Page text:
All are important, but this structure served to focus and also to limit the variety of issues in the discussions. For example, there were no evident places to address elder behavioral health or caregiving. Participants had to find places to advocate for their particular issues.
I was invited and attended the regional conference in Boston. It was held at the Senator Edward Kennedy Institute for the Senate. We spent much of the day seated in the replica of the US Senate chamber. Other participants came from all of the New England States plus New York and New Jersey. The room was filled with many experts in the field.
A significant part of the morning was spent with introductions, welcoming remarks, and presentations by political leaders. We listened. It was followed by panels, each addressing the four policy briefs. We listened some more.
During these sessions, cards were handed out so that we could ask questions. The cards were handed in, but there was time for only a few to be read by the moderators. The panel members were generally experts, but they reported little that was new, innovative, or exciting as this was a very knowledgeable audience. As a result there was little opportunity in the morning for dialogue.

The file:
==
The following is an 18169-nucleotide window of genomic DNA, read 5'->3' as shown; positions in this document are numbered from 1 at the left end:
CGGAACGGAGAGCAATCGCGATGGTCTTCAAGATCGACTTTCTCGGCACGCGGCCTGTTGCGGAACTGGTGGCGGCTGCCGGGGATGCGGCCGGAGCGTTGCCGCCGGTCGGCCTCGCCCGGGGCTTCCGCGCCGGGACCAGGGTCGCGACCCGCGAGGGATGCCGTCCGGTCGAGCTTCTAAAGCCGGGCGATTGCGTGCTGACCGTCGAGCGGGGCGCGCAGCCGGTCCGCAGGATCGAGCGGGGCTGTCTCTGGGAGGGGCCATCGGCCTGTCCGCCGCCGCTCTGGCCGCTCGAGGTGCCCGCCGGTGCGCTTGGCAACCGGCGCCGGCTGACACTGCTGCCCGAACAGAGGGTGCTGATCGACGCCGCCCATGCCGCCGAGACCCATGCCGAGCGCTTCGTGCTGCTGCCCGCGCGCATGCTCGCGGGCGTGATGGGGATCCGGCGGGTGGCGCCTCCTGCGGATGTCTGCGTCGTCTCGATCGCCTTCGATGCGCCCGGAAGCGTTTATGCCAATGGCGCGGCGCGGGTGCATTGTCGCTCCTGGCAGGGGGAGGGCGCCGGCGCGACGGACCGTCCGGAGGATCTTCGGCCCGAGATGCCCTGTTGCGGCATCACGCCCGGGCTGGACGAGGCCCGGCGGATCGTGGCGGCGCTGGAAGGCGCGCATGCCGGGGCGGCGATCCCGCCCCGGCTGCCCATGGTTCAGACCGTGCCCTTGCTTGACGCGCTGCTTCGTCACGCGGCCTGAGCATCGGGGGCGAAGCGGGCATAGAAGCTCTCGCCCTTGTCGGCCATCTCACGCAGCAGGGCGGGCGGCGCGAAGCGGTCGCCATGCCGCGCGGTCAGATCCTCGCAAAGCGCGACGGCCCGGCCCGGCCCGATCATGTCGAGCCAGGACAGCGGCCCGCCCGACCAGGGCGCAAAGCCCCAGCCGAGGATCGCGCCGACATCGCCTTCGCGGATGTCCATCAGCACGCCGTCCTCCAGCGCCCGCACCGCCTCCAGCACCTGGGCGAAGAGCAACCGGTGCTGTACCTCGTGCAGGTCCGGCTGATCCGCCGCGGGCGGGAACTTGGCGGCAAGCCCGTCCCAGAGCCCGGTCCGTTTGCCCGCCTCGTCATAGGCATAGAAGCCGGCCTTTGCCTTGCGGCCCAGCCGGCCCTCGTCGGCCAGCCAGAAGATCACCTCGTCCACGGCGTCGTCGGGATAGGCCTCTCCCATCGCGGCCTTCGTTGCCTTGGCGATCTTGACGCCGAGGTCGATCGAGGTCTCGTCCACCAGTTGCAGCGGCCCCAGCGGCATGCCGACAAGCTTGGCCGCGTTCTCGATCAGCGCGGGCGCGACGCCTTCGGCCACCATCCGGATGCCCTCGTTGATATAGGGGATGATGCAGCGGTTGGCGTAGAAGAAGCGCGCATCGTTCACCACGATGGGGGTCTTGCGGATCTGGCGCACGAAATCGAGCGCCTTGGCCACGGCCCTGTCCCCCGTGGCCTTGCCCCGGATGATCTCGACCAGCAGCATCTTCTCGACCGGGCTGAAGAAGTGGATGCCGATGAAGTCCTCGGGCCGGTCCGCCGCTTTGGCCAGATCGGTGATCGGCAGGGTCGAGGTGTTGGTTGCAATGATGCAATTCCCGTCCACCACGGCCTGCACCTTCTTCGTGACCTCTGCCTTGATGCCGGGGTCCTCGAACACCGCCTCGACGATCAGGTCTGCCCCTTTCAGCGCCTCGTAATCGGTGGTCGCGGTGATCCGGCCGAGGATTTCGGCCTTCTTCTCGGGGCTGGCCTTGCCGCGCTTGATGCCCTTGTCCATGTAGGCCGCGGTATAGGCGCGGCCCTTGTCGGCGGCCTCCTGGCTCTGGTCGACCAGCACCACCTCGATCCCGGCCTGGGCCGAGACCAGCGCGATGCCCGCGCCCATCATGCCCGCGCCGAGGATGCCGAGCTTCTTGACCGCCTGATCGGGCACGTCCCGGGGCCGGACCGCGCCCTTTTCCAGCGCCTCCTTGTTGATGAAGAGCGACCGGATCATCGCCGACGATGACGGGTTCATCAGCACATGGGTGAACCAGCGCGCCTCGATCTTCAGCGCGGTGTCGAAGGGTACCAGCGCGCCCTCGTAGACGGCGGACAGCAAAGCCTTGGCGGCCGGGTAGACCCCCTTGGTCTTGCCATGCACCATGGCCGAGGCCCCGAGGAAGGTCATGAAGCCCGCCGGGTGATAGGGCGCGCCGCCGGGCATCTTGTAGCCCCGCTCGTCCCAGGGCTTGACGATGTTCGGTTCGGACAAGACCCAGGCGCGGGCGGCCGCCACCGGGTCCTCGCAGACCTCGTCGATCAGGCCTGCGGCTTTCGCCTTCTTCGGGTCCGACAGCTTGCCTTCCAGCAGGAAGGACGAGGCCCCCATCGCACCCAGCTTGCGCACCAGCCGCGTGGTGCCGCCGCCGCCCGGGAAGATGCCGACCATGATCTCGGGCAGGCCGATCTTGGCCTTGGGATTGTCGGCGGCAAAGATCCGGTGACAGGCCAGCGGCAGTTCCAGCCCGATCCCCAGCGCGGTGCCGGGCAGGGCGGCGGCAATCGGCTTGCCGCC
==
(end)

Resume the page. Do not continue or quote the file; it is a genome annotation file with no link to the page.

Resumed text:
The afternoon was spent in workshops each addressing one of the policy briefs. There were about 50-70 people attending each session. I attended the session on long-term services and supports.
At the beginning of the session I attended, we were asked to write down our individual priorities. We were then divided into 10 to 12 small groups of about six people each. We read our priorities and each group selected two priorities . The overall group had the task of selecting just a few of the priorities to represent that workshop.